Jewish World Review August 15, 2001 / 26 Menachem-Av, 5761

Jonah Goldberg

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Consumer Reports

Even from grave, economist drives 'doomsayers' nuts

http://www.jewishworldreview.com -- JULIAN SIMON, a relatively obscure "pro-human" economist, died of a heart attack at the age of 65 in 1998. But a new book, by an even more obscure Danish academic who tried to debunk Simon, has brought him back to life and is promising to make Simon's enemies all hot and bothered once again.

An indefatigable oddball, Simon was the kind of guy who would jump out of his chair in excitement if he agreed with you. I didn't know him well. When I was a researcher at the American Enterprise Institute, working for JWR columnist Ben Wattenberg, Simon's longtime friend and ideological fellow traveler, Julian would almost literally fly by for a visit.

If you agreed with Simon's worldview, his excitement, generosity and boisterousness were infectious. If you disagreed with Simon, he could be infuriating. I remember he once donned plastic devil horns at a conference to make fun of people who thought he was evil incarnate. So it doesn't surprise me that he's still driving those he called the "doomsayers" nuts - a full three years after his tragic death.

You see, Julian Simon was the most ideologically consistent, intellectually rigorous and emotionally unrestrained optimist of the 20th century. For example, in the 1996 book he edited, "The State of Humanity," Simon made two predictions for the next century.

The first was: "Humanity's condition will improve in just about every material way." And when he said "every material way," he meant it. Everything from life expectancy and the amount of food in the world to the square footage of the average home and the number of telephones in equatorial Africa.

And in case that didn't put enough vinegar in the pessimists' cornflakes, his second prediction certainly did. He declared, "Humans will continue to sit around complaining about everything getting worse."

Simon's philosophy was simple as it was accurate. Human beings are very, very smart, and they fix their problems before the problems get out of hand. When humans couldn't gather enough food from the ground, they learned to grow it. When humans ran out of wild animals to hunt, they domesticated them.

Indeed, as Simon noted to the dismay of Malthusians everywhere, "scarcity" - of food, materials and land - was never a real problem for human beings. This enraged his opponents because the idea that we are "running out" of water, food, trees, animals, toilet paper, whatever, is the organizing principle of environmentalism.

And what really infuriated his opponents was Simon's willingness to put his money where his mouth was. That's why Paul Ehrlich hated the guy so much.

Ehrlich is perhaps the world's most respected pessimist. A Stanford University professor, Ehrlich wrote the 1968 best seller "The Population Bomb." The only problem is that he's never been right in any of his major predictions.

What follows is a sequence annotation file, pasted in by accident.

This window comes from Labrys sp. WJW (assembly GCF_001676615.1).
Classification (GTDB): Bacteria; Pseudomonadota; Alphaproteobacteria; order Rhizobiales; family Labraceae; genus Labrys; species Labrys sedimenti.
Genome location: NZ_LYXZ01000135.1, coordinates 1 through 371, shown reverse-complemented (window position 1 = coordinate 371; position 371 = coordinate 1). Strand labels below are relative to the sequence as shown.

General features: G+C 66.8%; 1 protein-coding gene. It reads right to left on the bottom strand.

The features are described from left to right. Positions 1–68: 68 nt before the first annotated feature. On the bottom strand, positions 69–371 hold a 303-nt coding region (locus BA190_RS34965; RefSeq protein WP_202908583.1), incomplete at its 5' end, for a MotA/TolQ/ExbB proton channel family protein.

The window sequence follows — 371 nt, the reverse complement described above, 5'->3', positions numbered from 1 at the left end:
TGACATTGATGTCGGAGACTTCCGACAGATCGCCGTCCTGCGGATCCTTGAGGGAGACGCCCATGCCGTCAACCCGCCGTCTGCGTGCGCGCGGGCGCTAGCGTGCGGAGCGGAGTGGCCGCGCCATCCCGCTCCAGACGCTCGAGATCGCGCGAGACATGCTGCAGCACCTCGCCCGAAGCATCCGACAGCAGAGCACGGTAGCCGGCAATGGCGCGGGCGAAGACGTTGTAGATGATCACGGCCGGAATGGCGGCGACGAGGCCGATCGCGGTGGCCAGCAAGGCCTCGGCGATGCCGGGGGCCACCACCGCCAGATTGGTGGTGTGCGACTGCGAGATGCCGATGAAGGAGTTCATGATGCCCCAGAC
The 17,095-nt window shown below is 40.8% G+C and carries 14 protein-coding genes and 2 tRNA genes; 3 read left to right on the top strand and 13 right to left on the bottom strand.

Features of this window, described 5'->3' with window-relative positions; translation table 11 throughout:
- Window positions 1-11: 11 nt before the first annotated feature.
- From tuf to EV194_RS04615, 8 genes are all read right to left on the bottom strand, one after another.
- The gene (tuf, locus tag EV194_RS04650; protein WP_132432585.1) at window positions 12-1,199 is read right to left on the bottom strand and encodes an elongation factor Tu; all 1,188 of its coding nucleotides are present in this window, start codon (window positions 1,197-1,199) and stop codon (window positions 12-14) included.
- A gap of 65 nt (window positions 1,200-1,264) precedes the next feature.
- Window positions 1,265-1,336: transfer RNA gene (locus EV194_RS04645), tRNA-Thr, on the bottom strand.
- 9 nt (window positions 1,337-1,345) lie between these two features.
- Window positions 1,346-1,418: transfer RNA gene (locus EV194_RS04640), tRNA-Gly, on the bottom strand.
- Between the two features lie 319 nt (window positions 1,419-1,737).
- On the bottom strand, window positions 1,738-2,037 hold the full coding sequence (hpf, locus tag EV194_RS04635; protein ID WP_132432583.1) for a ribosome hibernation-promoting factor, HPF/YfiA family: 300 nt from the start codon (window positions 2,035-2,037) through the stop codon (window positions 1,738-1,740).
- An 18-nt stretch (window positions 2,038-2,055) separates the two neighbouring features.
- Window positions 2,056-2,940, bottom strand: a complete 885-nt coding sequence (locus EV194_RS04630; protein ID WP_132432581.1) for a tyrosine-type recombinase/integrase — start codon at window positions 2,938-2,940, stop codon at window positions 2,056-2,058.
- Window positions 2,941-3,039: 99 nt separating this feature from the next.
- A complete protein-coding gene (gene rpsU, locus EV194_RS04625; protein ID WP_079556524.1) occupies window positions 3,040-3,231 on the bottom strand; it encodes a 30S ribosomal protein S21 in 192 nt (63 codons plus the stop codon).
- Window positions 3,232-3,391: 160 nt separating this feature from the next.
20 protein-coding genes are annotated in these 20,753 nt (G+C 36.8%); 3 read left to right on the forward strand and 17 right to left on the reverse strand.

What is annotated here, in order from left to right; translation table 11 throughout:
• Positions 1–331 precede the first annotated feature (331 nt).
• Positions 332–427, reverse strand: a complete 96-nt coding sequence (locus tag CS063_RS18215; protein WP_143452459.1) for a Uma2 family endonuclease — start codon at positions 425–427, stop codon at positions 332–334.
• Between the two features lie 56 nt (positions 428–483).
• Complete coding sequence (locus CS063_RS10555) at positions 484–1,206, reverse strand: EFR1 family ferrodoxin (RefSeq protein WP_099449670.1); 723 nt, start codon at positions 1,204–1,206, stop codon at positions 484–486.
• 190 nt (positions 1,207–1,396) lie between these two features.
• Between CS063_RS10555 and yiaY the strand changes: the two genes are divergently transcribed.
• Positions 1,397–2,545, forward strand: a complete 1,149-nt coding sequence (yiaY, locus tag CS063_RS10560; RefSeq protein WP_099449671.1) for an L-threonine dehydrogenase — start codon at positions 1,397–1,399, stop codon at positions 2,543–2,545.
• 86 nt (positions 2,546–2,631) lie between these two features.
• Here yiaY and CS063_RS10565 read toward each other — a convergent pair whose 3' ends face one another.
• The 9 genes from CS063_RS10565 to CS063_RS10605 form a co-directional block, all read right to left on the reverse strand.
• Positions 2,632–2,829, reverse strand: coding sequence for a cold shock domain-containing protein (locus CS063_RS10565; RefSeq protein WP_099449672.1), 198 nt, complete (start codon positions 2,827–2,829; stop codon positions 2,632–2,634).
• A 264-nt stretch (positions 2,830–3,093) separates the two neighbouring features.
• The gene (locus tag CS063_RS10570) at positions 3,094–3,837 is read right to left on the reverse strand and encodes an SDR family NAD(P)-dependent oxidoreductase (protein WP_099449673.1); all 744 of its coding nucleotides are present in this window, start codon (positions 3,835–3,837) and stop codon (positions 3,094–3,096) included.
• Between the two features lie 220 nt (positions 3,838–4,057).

"The battle to feed humanity is over," Ehrlich wrote in "The Population Bomb." "In the course of the 1970s the world will experience starvation of tragic proportions - hundreds of millions of people will starve to death." In the United States alone, Ehrlich predicted, famine would kill 65 million in the "Great Die-Off" of the 1980s.

In short, G-d put Julian Simon on Earth to annoy people like Ehrlich.

Which is why Simon offered Ehrlich a bet. In 1980 he told Ehrlich to pick any five "scarce" metals. If, at the end of the decade, they were more expensive, then, economically speaking, they'd be more scarce. If the prices were lower, then they'd be less scarce. Well, it turns out that every si

ngle metal Ehrlich picked went down in price. Only nickel dropped in price by a small percentage, 3.5 percent. The prices of the other four dropped big - copper by 18.5 percent, chrome by 40 percent, tin by 72 percent and tungsten by 57 percent. So, despite the rapid growth of both the world population and the global economy over the 1980s, the materials Ehrlich considered "precious" became more widely available.

In 1990, Ehrlich wrote Simon a check and refused to take any more of his bets (though he did continue to malign and smear Simon for quite some time). So Simon offered bets to other environmentalists, including Al Gore. He put up $100,000 to underscore his conviction that Lester Brown's World Watch Institute was wrong in its doom-and-gloom predictions. Brown refused to take the bet.

One person who did, in a sense, take up Simon's bet was Bjorn Lomborg, a movement environmentalist who says he once held "left-wing Greenpeace views." Lomburg, a professor of statistics at the University of Aarhus in Denmark, thought he was especially qualified to prove Julian Simon wrong.

But in the course of his debunking expedition, he discovered the guy in devil horns was pretty much right about everything. Food production, Lomburg learned, has increased 51 percent since 1961 and is more abundant per capita than at any time in history. Fewer people are starving, and the air and drinking water are cleaner. Meanwhile, global warming, if it's a problem at all, would in all likelihood be made worse by wealth-inhibiting treaties like the Kyoto Protocol.

Lomburg's conclusions can be found in a book due out in a few weeks called "The Skeptical Environmentalist." It will surely make doomsayers like Ehrlich, Brown and Gore crazy. And, I'm just as sure, put a smile on Julian Simon's face, wherever he is.



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